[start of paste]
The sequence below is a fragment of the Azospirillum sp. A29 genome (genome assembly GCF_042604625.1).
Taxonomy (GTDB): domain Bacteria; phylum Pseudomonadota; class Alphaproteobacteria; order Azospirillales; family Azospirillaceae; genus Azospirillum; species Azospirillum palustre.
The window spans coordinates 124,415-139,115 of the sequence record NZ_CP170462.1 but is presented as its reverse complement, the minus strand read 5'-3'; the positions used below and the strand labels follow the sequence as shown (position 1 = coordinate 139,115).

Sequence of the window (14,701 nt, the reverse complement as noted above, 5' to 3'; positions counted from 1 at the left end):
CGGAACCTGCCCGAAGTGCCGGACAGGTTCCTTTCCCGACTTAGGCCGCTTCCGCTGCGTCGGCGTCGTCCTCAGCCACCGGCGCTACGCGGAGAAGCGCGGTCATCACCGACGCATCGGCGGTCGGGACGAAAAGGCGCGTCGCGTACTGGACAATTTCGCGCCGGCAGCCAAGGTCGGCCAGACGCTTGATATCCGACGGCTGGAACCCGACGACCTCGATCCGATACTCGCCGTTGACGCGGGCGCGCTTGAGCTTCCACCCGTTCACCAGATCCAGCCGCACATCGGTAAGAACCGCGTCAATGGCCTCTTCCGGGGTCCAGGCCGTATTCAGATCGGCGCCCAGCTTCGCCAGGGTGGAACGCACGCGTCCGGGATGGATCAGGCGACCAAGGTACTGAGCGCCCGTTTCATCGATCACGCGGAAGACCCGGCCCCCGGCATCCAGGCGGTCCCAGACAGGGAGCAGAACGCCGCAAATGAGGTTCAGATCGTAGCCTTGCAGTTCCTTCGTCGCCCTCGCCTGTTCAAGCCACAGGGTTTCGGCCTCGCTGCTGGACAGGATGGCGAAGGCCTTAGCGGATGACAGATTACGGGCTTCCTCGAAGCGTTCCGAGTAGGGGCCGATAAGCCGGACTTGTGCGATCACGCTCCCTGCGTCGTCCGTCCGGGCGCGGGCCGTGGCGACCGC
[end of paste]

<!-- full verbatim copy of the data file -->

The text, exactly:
The sequence below is a fragment of the Azospirillum sp. A29 genome (genome assembly GCF_042604625.1).
Taxonomy (GTDB): domain Bacteria; phylum Pseudomonadota; class Alphaproteobacteria; order Azospirillales; family Azospirillaceae; genus Azospirillum; species Azospirillum palustre.
The window spans coordinates 124,415-139,115 of the sequence record NZ_CP170462.1 but is presented as its reverse complement, the minus strand read 5'-3'; the positions used below and the strand labels follow the sequence as shown (position 1 = coordinate 139,115).

Sequence of the window (14,701 nt, the reverse complement as noted above, 5' to 3'; positions counted from 1 at the left end):
CGGAACCTGCCCGAAGTGCCGGACAGGTTCCTTTCCCGACTTAGGCCGCTTCCGCTGCGTCGGCGTCGTCCTCAGCCACCGGCGCTACGCGGAGAAGCGCGGTCATCACCGACGCATCGGCGGTCGGGACGAAAAGGCGCGTCGCGTACTGGACAATTTCGCGCCGGCAGCCAAGGTCGGCCAGACGCTTGATATCCGACGGCTGGAACCCGACGACCTCGATCCGATACTCGCCGTTGACGCGGGCGCGCTTGAGCTTCCACCCGTTCACCAGATCCAGCCGCACATCGGTAAGAACCGCGTCAATGGCCTCTTCCGGGGTCCAGGCCGTATTCAGATCGGCGCCCAGCTTCGCCAGGGTGGAACGCACGCGTCCGGGATGGATCAGGCGACCAAGGTACTGAGCGCCCGTTTCATCGATCACGCGGAAGACCCGGCCCCCGGCATCCAGGCGGTCCCAGACAGGGAGCAGAACGCCGCAAATGAGGTTCAGATCGTAGCCTTGCAGTTCCTTCGTCGCCCTCGCCTGTTCAAGCCACAGGGTTTCGGCCTCGCTGCTGGACAGGATGGCGAAGGCCTTAGCGGATGACAGATTACGGGCTTCCTCGAAGCGTTCCGAGTAGGGGCCGATAAGCCGGACTTGTGCGATCACGCTCCCTGCGTCGTCCGTCCGGGCGCGGGCCGTGGCGACCGC